The tallest building in Taipei (and, for a time, the world) is a 101-story tower called Taipei 101. Funny how the name worked out, eh? Taipei is maybe 40 stories taller than any other building in the vicinity. Here’s a photo of it from the base:

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To get to the top, we bought tickets and took the world’s fastest passenger elevator. My ears popped repeatedly on the way up and on the way down. I wonder if the elevator operators (who go for dozens of rides every day) develop otolaryngological problems from the constant ear popping.

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With reference to the red English lettering top center in the photo above, the jury is still out on whether this particular journey changed my life.

My camera work was a total failure when I got to the top so I don’t have any non-blurry photos of the view from the top. But it was nice. However, I do have some good photos of the big hanging metal ball (“tuned mass damper”) inside the tower. Aside from being really fun as a tourist attraction, the metal ball also serves some kind of structural stability purpose (for wind storms and earthquakes).

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Note: The ball is not made of solid gold. It is made of base metal and is spray painted a gold color.

Inside or near Taipei 101 was a really big shopping mall featuring an extremely fake Christmas tree:

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Taipei has a chain of bookstores called “eslite.” One eslite location, which I visited, is near Taipei 101. One distinguishing feature of eslite is that their escalators look like they could be in a scene in Inception:

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Arts district

I visited the Taipei arts district, which is analogous to Beijing’s 798 district. Like 798, the Taipei arts district is built on the grounds of an old industrial site, in this case an old cigarette factory:

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No smoking was allowed in the arts district.

Somehow I don’t have any good photos of the inside of the arts district. But I do have an acceptable photo from the park surrounding the district:

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The organizers of the district tried to keep some of the stuff from the old cigarette factory on display. Bean counters used cruder implements back in the day:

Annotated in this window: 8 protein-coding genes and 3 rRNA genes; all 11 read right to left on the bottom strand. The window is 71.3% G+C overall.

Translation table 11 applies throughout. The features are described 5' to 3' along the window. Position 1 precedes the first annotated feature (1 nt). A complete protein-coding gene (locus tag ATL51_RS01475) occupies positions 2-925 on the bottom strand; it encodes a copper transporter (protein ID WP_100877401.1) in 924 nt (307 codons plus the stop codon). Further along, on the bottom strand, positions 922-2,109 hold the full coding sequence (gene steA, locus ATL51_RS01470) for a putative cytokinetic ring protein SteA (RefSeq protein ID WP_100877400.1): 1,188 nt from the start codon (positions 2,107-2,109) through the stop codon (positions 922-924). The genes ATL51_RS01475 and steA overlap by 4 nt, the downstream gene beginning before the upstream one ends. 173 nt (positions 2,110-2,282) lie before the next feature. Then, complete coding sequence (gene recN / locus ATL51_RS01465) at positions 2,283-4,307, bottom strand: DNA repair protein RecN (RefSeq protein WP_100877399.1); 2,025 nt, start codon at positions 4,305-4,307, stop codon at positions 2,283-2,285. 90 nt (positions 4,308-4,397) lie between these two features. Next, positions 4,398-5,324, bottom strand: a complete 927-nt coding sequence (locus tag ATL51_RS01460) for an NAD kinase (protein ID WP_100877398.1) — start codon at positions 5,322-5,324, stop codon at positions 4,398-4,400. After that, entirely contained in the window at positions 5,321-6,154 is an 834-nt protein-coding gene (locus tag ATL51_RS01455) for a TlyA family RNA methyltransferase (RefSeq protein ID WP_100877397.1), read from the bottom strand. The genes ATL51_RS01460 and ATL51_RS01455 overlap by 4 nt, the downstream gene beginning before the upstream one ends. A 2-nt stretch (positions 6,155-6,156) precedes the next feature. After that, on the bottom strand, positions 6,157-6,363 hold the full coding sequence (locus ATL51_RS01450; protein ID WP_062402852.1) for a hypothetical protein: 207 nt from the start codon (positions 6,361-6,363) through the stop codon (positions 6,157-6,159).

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In the same area, a stadium-like building was under construction:

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The fence around the stadium-like building tried to be environmentally friendly:

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But construction was on hold, perhaps because of popular resistance:

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Raohe Night Market

Another thing that Taipei is famous for is night markets. These are agglomerations of small stands selling food and knickknacks that open up at night.

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The stands here were somewhat more fire-safe than were the petty peddler stands in Siem Reap:

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Raohe Night Market had some very literal signs:

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I tried a new fruit. It looked like a cross between an apple and a pear, and had a texture that was very light (in the sense of low density) and somewhat apple-like. The taste was like a bit like starfruit.

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I also ate a hot dog that used rice instead of bread for a bun:

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Highly recommended.

 

Miscellany

One of the biggest banks in Taiwan is literally named Mega Bank. Here’s a photo of the Mega Bank branch at Taipei Taoyuan airport:

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Scooters are a very popular form of transportation, so much so that many parking garages had lots of spaces specially allotted to scooter parking. Below are some photos of disabled-accessible scooter parking spaces: